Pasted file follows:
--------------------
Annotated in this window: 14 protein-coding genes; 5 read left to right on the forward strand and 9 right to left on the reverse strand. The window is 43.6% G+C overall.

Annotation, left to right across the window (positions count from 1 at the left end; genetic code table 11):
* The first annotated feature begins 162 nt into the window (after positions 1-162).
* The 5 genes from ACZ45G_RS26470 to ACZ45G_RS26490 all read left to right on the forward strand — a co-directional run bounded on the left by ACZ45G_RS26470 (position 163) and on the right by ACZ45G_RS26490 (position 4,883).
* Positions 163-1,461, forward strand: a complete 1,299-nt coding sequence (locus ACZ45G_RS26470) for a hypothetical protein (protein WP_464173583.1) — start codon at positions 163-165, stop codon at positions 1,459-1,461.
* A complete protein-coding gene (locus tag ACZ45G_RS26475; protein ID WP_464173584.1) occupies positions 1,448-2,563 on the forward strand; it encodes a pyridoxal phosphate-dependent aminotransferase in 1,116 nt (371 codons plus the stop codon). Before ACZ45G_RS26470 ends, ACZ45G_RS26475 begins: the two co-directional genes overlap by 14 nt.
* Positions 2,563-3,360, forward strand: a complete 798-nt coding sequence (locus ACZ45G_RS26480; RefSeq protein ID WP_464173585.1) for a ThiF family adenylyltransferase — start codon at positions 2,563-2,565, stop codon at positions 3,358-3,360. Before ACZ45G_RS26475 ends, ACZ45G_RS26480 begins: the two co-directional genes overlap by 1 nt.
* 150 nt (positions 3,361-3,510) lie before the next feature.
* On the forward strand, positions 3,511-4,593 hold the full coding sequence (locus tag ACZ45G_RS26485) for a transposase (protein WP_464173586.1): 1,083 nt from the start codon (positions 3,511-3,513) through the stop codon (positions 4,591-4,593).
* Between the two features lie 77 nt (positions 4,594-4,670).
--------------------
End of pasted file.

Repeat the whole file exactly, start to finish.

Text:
Annotated in this window: 14 protein-coding genes; 5 read left to right on the forward strand and 9 right to left on the reverse strand. The window is 43.6% G+C overall.

Annotation, left to right across the window (positions count from 1 at the left end; genetic code table 11):
* The first annotated feature begins 162 nt into the window (after positions 1-162).
* The 5 genes from ACZ45G_RS26470 to ACZ45G_RS26490 all read left to right on the forward strand — a co-directional run bounded on the left by ACZ45G_RS26470 (position 163) and on the right by ACZ45G_RS26490 (position 4,883).
* Positions 163-1,461, forward strand: a complete 1,299-nt coding sequence (locus ACZ45G_RS26470) for a hypothetical protein (protein WP_464173583.1) — start codon at positions 163-165, stop codon at positions 1,459-1,461.
* A complete protein-coding gene (locus tag ACZ45G_RS26475; protein ID WP_464173584.1) occupies positions 1,448-2,563 on the forward strand; it encodes a pyridoxal phosphate-dependent aminotransferase in 1,116 nt (371 codons plus the stop codon). Before ACZ45G_RS26470 ends, ACZ45G_RS26475 begins: the two co-directional genes overlap by 14 nt.
* Positions 2,563-3,360, forward strand: a complete 798-nt coding sequence (locus ACZ45G_RS26480; RefSeq protein ID WP_464173585.1) for a ThiF family adenylyltransferase — start codon at positions 2,563-2,565, stop codon at positions 3,358-3,360. Before ACZ45G_RS26475 ends, ACZ45G_RS26480 begins: the two co-directional genes overlap by 1 nt.
* 150 nt (positions 3,361-3,510) lie before the next feature.
* On the forward strand, positions 3,511-4,593 hold the full coding sequence (locus tag ACZ45G_RS26485) for a transposase (protein WP_464173586.1): 1,083 nt from the start codon (positions 3,511-3,513) through the stop codon (positions 4,591-4,593).
* Between the two features lie 77 nt (positions 4,594-4,670).